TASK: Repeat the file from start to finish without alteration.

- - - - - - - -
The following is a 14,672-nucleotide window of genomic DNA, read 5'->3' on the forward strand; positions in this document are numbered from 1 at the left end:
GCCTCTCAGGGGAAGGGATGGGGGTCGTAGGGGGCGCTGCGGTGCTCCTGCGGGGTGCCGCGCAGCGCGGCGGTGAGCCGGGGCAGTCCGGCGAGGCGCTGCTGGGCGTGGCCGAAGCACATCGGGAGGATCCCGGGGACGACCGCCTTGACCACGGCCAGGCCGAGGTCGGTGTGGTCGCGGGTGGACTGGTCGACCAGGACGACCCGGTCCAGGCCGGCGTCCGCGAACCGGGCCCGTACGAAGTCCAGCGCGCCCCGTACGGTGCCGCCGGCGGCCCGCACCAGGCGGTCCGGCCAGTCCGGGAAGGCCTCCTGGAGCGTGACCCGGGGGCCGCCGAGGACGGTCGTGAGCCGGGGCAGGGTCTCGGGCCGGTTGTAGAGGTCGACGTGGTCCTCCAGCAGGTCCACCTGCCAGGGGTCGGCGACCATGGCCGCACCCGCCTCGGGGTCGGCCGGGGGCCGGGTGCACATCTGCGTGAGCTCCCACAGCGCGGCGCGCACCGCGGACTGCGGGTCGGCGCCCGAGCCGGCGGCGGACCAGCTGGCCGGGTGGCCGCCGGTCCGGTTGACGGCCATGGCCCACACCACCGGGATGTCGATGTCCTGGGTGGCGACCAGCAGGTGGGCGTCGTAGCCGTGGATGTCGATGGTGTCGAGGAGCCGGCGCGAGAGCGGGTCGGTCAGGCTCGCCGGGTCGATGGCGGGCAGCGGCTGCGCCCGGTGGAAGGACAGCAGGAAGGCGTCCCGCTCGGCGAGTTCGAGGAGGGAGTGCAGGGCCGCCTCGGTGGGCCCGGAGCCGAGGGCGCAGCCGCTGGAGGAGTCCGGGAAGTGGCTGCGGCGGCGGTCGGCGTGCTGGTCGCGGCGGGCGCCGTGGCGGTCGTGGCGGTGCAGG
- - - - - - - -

The following is a 14,672-nucleotide window of genomic DNA, read 5'->3' on the forward strand; positions in this document are numbered from 1 at the left end:
GCCTCTCAGGGGAAGGGATGGGGGTCGTAGGGGGCGCTGCGGTGCTCCTGCGGGGTGCCGCGCAGCGCGGCGGTGAGCCGGGGCAGTCCGGCGAGGCGCTGCTGGGCGTGGCCGAAGCACATCGGGAGGATCCCGGGGACGACCGCCTTGACCACGGCCAGGCCGAGGTCGGTGTGGTCGCGGGTGGACTGGTCGACCAGGACGACCCGGTCCAGGCCGGCGTCCGCGAACCGGGCCCGTACGAAGTCCAGCGCGCCCCGTACGGTGCCGCCGGCGGCCCGCACCAGGCGGTCCGGCCAGTCCGGGAAGGCCTCCTGGAGCGTGACCCGGGGGCCGCCGAGGACGGTCGTGAGCCGGGGCAGGGTCTCGGGCCGGTTGTAGAGGTCGACGTGGTCCTCCAGCAGGTCCACCTGCCAGGGGTCGGCGACCATGGCCGCACCCGCCTCGGGGTCGGCCGGGGGCCGGGTGCACATCTGCGTGAGCTCCCACAGCGCGGCGCGCACCGCGGACTGCGGGTCGGCGCCCGAGCCGGCGGCGGACCAGCTGGCCGGGTGGCCGCCGGTCCGGTTGACGGCCATGGCCCACACCACCGGGATGTCGATGTCCTGGGTGGCGACCAGCAGGTGGGCGTCGTAGCCGTGGATGTCGATGGTGTCGAGGAGCCGGCGCGAGAGCGGGTCGGTCAGGCTCGCCGGGTCGATGGCGGGCAGCGGCTGCGCCCGGTGGAAGGACAGCAGGAAGGCGTCCCGCTCGGCGAGTTCGAGGAGGGAGTGCAGGGCCGCCTCGGTGGGCCCGGAGCCGAGGGCGCAGCCGCTGGAGGAGTCCGGGAAGTGGCTGCGGCGGCGGTCGGCGTGCTGGTCGCGGCGGGCGCCGTGGCGGTCGTGGCGGTGCAGG